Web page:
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Elon Musk and Jeff Bezos End a Tradition in Corporate America

The world's richest man and the world's second richest man just ushered in a new era for CEOs.
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Elon Musk. Jeff Bezos. 

They are the richest man in the world and the second richest man in the world, ranked in that order. 

They have both monopolized the ranking of the largest fortunes in the world for several months. 

But they are also the faces of growing social and economic inequalities.

Both are seen as symbols of the dysfunction of the tax system. 

Senator Bernie Sanders (D-Vt.) even spoke of an oligarchy when referring to Musk and Bezos.

But the two billionaires are tired of taking the hits. 

They are now venturing onto the political scene, ignoring the famous unwritten tradition which until now wanted business leaders to remain neutral and focus mainly on their products and services. 

Musk recalled this new move into the policy sphere recently.

What advice does he give to other CEOs regarding the the need for political correctness or the need for having political points of view in the workplace?

And how does one deal with that Musk was asked during a virtual event in Miami Mid-May?

A Company 'Is Not Some Gathering Place' Musk Says

"The point of a company is to produce useful products and services for your fellow human beings," Musk responded. "It is not some political gathering place (...) Not lose sight of why companies should exist."

Musk, the CEO of Tesla  (TSLA) - Get Tesla Inc. Report and SpaceX and Bezos, the founder of Amazon  (AMZN) - Get Amazon.com Inc. Report and Blue Origin seem to lose focus on this description of the company and corporate executives. 

They both now stand out as the number one and two opponents of President Joe Biden and the Democrats. They lob criticism after criticism at the administration.

"In the past I voted Democrat, because they were (mostly) the kindness party," Musk wrote on Twitter on May 18. "But they have become the party of division & hate, so I can no longer support them and will vote Republican."

"Now, watch their dirty tricks campaign against me unfold."

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When Jon Favreau, former director of speech writing for president Barack Obama, points out to him that the Republicans are the opposite of all his accomplishments, Musk does not budge.

"Hey man, if you want to support a bunch of electric vehicle-hating climate deniers, that’s on you. Not sure it helps the cause that you and your team have dedicated much of your lives to, but I guess you’ll get some attention on Twitter, so there’s that!" Favreau said.

"Hi Jon! You’re a good dude, but obv die-hard Dem, so have to support the party," Musk responded. "But this Adminstration has done everything it can to sideline & ignore Tesla, even though we have made twice as many EVs as rest of US industry combined."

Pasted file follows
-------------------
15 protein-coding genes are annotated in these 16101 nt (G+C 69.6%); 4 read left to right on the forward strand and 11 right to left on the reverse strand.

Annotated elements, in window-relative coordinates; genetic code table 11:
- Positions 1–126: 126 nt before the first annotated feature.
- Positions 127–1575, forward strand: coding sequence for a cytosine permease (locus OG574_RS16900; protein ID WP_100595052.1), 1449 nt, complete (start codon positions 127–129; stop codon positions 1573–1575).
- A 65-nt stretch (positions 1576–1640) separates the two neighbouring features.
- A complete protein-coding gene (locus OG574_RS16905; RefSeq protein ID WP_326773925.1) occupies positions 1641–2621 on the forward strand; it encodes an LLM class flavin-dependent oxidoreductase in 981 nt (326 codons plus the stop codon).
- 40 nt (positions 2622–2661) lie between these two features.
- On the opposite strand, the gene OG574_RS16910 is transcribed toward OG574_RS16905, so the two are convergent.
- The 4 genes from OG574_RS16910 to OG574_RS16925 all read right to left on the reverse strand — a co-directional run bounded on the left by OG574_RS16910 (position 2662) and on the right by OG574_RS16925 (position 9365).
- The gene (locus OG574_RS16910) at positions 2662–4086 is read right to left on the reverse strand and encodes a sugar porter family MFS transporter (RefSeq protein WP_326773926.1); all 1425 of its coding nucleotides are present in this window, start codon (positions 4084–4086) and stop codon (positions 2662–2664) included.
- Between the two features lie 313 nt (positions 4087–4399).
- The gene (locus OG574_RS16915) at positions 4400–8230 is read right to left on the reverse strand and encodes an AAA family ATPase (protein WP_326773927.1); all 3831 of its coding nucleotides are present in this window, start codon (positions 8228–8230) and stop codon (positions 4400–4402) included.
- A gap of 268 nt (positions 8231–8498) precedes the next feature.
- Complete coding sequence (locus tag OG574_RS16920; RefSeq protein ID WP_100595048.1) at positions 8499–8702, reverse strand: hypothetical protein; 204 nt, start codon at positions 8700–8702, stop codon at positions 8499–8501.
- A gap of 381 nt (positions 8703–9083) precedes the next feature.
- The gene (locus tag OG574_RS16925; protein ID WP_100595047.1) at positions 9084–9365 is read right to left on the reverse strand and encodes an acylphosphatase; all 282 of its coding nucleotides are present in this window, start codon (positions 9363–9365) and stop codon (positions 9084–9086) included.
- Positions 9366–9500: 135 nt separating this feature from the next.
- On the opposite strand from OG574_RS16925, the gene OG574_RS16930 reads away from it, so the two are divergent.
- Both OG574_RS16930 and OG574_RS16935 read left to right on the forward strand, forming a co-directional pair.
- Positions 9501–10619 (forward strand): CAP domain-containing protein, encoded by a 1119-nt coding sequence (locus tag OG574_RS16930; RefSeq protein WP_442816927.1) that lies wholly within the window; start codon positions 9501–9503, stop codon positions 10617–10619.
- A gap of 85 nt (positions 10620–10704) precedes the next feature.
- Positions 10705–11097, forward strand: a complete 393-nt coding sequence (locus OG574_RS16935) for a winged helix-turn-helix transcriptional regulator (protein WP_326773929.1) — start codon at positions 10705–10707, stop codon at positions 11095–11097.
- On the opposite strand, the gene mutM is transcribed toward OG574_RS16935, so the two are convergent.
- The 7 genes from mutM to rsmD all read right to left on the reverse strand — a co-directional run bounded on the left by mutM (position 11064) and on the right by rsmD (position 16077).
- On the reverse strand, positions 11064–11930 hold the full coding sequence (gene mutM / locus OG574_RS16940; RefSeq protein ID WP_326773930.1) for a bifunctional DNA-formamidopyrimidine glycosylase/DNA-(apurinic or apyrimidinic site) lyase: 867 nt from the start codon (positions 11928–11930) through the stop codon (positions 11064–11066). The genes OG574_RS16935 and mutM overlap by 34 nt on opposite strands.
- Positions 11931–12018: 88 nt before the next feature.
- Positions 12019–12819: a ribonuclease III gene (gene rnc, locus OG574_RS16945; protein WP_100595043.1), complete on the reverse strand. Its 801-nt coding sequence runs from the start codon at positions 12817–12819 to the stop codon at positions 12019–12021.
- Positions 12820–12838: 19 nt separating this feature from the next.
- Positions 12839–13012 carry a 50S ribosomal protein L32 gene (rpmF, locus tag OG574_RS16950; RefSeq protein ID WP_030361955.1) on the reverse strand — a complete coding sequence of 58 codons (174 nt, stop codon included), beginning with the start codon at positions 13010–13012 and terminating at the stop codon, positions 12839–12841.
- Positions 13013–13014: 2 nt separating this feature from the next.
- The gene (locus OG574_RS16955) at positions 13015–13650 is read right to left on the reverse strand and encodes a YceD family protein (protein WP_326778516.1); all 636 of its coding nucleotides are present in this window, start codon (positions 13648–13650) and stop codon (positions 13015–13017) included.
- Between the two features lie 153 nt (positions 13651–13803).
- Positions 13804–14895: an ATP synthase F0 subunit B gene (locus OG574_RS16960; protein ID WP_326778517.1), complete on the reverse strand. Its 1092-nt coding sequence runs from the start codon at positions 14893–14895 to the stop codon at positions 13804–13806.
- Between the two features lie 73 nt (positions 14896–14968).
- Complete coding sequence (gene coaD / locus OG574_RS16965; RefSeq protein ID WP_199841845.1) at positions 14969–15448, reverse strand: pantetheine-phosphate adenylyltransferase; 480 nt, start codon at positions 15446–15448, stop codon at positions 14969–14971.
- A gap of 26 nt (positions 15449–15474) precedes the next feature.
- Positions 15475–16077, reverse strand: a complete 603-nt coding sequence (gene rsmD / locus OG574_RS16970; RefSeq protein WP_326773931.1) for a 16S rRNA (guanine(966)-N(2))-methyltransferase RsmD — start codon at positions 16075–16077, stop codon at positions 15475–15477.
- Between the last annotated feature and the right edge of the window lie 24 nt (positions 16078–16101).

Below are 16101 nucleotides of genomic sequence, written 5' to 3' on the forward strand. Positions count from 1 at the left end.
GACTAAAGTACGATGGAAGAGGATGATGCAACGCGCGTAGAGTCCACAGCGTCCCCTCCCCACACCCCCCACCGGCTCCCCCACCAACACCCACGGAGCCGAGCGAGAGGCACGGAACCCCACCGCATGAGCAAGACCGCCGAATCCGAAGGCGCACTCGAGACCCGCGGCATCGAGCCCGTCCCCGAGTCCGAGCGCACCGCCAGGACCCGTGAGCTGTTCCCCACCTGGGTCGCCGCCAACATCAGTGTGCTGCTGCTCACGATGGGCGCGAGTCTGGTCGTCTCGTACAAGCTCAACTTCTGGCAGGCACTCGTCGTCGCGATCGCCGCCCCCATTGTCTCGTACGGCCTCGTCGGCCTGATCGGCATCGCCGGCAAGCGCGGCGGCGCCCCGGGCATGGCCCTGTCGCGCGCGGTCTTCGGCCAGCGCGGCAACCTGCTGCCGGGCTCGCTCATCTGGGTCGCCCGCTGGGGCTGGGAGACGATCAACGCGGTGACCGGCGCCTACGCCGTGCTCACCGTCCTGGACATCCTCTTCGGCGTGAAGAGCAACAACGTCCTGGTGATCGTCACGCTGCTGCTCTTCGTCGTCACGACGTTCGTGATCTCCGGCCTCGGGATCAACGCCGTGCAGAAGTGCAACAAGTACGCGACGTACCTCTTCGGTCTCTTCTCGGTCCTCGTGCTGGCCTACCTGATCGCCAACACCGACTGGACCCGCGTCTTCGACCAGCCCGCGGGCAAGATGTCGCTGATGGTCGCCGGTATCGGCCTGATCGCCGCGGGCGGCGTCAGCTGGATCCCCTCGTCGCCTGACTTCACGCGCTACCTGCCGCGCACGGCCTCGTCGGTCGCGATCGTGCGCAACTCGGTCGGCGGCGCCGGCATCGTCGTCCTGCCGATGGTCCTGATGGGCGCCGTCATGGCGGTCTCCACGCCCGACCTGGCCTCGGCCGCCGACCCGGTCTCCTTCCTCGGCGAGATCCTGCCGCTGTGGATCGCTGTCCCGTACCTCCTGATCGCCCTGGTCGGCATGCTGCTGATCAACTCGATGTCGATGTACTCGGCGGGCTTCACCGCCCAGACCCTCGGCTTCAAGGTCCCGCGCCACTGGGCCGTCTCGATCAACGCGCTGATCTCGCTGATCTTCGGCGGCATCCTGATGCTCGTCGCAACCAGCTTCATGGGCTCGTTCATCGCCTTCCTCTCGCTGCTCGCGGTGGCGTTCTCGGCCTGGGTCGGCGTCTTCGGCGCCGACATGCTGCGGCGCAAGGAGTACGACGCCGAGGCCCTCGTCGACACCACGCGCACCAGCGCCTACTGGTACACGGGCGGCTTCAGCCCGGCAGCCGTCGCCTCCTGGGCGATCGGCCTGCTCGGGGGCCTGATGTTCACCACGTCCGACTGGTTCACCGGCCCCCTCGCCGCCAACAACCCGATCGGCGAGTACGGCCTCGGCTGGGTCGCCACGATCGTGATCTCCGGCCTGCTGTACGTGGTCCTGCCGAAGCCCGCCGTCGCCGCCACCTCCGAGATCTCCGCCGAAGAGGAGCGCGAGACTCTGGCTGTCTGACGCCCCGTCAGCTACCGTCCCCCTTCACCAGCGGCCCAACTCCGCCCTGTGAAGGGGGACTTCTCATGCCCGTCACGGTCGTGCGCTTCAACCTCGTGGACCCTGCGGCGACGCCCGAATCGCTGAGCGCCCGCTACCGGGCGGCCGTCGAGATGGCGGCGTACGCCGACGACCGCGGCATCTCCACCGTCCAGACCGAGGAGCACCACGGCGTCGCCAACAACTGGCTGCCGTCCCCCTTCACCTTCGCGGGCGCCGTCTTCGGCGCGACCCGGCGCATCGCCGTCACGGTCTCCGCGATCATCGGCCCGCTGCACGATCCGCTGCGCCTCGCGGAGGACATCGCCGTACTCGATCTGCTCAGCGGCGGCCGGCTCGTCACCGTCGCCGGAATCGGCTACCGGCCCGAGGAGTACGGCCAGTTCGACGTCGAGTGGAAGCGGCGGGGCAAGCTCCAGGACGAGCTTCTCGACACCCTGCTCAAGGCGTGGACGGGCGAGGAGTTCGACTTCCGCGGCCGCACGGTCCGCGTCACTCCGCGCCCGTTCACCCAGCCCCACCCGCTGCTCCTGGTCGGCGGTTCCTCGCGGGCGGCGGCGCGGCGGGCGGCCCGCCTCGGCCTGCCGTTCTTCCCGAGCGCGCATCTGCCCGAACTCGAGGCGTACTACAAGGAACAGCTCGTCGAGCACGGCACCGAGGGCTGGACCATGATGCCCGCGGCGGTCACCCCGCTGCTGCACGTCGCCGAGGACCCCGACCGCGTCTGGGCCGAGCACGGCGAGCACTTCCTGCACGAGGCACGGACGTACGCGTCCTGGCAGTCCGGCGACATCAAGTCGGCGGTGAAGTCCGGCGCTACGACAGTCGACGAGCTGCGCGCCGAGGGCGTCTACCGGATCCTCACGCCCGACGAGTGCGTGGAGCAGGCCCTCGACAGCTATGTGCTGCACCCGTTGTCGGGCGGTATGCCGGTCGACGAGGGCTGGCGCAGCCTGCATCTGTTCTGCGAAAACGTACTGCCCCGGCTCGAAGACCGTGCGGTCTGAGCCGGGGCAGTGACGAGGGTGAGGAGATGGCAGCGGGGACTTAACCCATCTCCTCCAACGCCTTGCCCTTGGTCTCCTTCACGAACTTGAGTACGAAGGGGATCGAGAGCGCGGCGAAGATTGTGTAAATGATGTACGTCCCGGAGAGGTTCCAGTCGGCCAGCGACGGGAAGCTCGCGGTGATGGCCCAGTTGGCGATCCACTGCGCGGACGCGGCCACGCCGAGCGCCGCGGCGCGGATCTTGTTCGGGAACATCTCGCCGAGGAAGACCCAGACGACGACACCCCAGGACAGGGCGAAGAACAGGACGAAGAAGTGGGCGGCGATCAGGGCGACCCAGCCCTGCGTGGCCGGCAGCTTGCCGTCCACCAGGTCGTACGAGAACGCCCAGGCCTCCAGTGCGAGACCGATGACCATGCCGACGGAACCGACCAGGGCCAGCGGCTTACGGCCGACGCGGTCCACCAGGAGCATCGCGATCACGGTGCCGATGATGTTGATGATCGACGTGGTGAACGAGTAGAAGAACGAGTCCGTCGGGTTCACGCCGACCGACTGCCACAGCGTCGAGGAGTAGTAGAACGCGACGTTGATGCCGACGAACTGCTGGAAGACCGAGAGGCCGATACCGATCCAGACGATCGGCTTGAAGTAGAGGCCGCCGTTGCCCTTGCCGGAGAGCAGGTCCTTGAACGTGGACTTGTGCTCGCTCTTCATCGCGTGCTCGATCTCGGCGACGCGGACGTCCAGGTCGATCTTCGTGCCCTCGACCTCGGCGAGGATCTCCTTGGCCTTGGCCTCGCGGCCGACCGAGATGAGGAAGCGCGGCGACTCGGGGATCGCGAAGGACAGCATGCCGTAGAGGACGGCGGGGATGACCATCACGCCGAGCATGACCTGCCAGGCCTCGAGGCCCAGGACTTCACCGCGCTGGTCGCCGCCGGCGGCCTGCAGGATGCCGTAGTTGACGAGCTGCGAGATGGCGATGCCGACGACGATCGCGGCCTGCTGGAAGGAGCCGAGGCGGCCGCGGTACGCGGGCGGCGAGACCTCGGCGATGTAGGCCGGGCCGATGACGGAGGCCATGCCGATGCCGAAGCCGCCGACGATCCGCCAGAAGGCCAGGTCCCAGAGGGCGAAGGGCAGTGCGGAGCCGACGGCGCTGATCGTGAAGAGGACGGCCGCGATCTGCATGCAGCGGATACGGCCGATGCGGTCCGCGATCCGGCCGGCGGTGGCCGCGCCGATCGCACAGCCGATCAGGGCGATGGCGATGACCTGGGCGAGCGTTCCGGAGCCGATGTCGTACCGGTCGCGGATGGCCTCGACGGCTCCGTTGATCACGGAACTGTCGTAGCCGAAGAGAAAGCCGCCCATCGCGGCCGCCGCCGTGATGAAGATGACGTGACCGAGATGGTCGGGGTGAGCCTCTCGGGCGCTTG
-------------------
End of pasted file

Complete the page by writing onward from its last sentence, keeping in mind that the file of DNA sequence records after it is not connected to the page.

Equally critical is Bezos. 

The billionaire has recently become very active on Twitter, using his tweets to criticize the Biden administration and its handling of the economy. 

But one of his last posts is a comment on a very political post evoking the behavior of Democrats and Republicans towards the moderates. 

Bezos seems to indicate that he is centrist.

"how to create more democrats:

- be republican 

- act like an asshole to moderates," began the post.

"how to create more republicans:

- be democrat 

- act like an asshole to moderates."

"Seen you refer to yourself as a sh*tposter but maybe you’re mostly just a wiseposter," former Amazon's CEO commented on May 18.

Strong Rivalry Over Unions

Two days earlier, he had accused the Biden administration of wanting to "muddy" the inflation debate by imposing a tax on the rich to stem soaring prices.

"They understandably want to muddy the topic. They know inflation hurts the neediest the most," Bezos wrote, also accusing The White House of "misdirection."

Interestingly, the space companies of the two billionaires — SpaceX and Blue Origin — are or are applying to be federal government contractors.

The unconventional positions of Musk and Bezos are also to be analyzed with regard to the relationship of their respective companies with respect to unionization.

Tesla and Amazon are anti-union strongholds. Biden, and the Democratic Party generally, is a big defender of unions. 

Both billionaires believe they offer some of the most competitive benefits and wages in their respective industries. They therefore say that there is no need for unionization.

"In the case of Biden, he's simply too much captured by the unions, which was not the same with Obama," Musk said during the Miami's event.

Biden has called on Congress to pass a bill — The Protecting the Right to Organize Act — which would provide protections to workers trying to organize and limit employee interference in union campaigns. 

The PRO Act passed the House but is stalled in the Senate.